LAS VEGAS (KTNV) — The Southern Nevada Health District has confirmed that 3 people have died this flu season. Two of the people were between the ages of 50 and 64 and the child was in the 0-4 age group. There have been a total of 68 people hospitalized in Southern Nevada.
Two of the people who died were adults, one was a juvenile. No other details have been released.
So far, only a handful of deaths have been reported for the current flu season. More than 80,000 died from the flu nationwide last year.
At this same time last year, 24 deaths were reported for Southern Nevada. Ultimately, more than 60 deaths were reported in Southern Nevada for the 2017-18 flu season.
Click here for Weekly U.S. Influenza Surveillance Report.
The single best way to prevent seasonal flu is to get vaccinated each year, but good health habits like covering your cough and washing your hands often can help stop the spread of germs and prevent respiratory illnesses like the flu.
- Avoid close contact with people who are sick. When you are sick, keep your distance from others to protect them from getting sick too.
- If possible, stay home from work, school, and errands when you are sick. You will help prevent others from catching your illness.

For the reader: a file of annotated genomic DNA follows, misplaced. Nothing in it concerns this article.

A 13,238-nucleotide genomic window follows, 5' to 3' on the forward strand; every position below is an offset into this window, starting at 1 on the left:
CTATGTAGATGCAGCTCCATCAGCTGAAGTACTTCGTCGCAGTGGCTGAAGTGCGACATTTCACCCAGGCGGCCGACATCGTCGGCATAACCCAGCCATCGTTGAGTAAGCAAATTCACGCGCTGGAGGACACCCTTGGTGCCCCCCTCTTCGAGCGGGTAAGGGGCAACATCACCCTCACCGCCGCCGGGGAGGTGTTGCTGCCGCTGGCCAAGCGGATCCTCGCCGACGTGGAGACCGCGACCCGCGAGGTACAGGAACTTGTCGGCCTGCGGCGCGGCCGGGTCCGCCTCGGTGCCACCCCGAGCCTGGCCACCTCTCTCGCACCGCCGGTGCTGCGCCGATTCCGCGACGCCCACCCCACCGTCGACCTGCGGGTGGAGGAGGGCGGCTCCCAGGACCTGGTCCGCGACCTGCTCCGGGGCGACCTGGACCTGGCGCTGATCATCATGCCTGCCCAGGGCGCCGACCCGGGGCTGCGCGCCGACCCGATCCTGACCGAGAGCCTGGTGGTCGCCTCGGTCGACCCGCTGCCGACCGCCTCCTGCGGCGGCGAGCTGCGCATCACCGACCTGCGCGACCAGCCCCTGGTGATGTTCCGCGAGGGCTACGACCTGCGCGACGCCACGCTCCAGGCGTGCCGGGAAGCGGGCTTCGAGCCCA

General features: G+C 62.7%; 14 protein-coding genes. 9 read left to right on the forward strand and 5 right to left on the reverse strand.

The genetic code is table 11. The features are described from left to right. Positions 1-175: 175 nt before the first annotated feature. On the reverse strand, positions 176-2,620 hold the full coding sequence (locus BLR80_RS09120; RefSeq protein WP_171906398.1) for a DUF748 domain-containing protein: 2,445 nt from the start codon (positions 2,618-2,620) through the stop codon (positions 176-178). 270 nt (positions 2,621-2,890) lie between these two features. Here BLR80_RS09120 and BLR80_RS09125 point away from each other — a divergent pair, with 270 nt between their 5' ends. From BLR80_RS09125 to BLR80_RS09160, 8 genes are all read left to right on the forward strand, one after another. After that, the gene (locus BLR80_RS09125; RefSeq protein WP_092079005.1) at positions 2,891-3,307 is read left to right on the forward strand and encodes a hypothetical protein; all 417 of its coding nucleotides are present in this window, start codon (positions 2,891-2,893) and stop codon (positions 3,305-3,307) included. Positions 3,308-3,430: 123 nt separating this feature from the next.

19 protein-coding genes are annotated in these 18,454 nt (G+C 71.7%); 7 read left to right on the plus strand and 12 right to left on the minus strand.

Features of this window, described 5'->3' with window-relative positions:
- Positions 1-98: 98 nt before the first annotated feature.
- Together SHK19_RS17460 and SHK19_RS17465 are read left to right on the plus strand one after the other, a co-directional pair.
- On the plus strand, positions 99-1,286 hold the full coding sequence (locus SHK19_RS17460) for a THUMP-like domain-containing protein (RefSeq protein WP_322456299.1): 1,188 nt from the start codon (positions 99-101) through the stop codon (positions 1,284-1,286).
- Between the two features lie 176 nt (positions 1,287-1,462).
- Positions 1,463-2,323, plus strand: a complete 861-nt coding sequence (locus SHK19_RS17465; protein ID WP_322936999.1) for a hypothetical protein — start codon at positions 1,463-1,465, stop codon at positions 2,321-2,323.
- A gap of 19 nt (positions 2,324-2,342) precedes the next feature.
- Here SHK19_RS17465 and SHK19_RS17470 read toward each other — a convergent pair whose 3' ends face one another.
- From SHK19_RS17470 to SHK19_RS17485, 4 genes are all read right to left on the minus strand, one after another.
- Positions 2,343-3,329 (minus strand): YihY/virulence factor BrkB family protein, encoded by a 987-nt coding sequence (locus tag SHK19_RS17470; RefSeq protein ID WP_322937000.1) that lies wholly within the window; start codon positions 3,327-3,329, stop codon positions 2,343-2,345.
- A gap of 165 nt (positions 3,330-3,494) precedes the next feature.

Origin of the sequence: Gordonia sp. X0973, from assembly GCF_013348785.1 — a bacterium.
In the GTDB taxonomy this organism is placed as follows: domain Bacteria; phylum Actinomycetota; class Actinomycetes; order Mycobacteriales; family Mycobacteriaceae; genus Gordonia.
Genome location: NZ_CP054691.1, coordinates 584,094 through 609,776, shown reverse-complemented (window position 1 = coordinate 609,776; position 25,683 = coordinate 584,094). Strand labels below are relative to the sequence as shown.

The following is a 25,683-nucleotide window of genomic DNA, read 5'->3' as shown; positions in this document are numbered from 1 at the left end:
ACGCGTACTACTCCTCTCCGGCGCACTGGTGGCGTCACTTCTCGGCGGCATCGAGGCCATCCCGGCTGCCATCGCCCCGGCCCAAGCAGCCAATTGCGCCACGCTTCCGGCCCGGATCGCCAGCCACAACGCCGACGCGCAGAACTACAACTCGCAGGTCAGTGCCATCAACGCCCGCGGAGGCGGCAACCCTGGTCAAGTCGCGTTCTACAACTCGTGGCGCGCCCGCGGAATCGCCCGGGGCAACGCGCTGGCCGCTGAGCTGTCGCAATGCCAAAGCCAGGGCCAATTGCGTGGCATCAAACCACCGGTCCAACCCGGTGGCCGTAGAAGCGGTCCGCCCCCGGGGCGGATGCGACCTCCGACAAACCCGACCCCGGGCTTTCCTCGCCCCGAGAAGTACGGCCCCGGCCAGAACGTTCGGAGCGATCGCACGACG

- Cover your mouth and nose with a tissue or into your sleeve when coughing or sneezing. It may prevent those around you from getting sick.
- Washing your hands often will help protect you from germs. If soap and water are not available, use an alcohol-based hand rub.
- Avoid touching your eyes, nose, or mouth. Germs can spread when a person touches something that is contaminated and then touches his or her eyes, nose, or mouth.
- Practice other good health habits. Clean and disinfect frequently touched surfaces at home, work, or school, especially when someone is ill. Get plenty of sleep, be physically active, manage your stress, drink plenty of fluids, and eat nutritious food.
According to the CDC, the only people who SHOULD NOT get the flu shot are:
- Children younger than 6 months of age are too young to get a flu shot.
- People with severe, life-threatening allergies to flu vaccine or any ingredient in the vaccine. This might include gelatin, antibiotics, or other ingredients. See Special Considerations Regarding Egg Allergy for more information about egg allergies and flu vaccine.
The Centers for Disease Control and Prevention (CDC) estimates that the flu has caused between 9.3 million and 49 million illnesses, between 140,000 and 960,000 hospitalizations, and between 12,000 and 79,000 deaths annually since 2010.
The flu season typically peaks in January and February.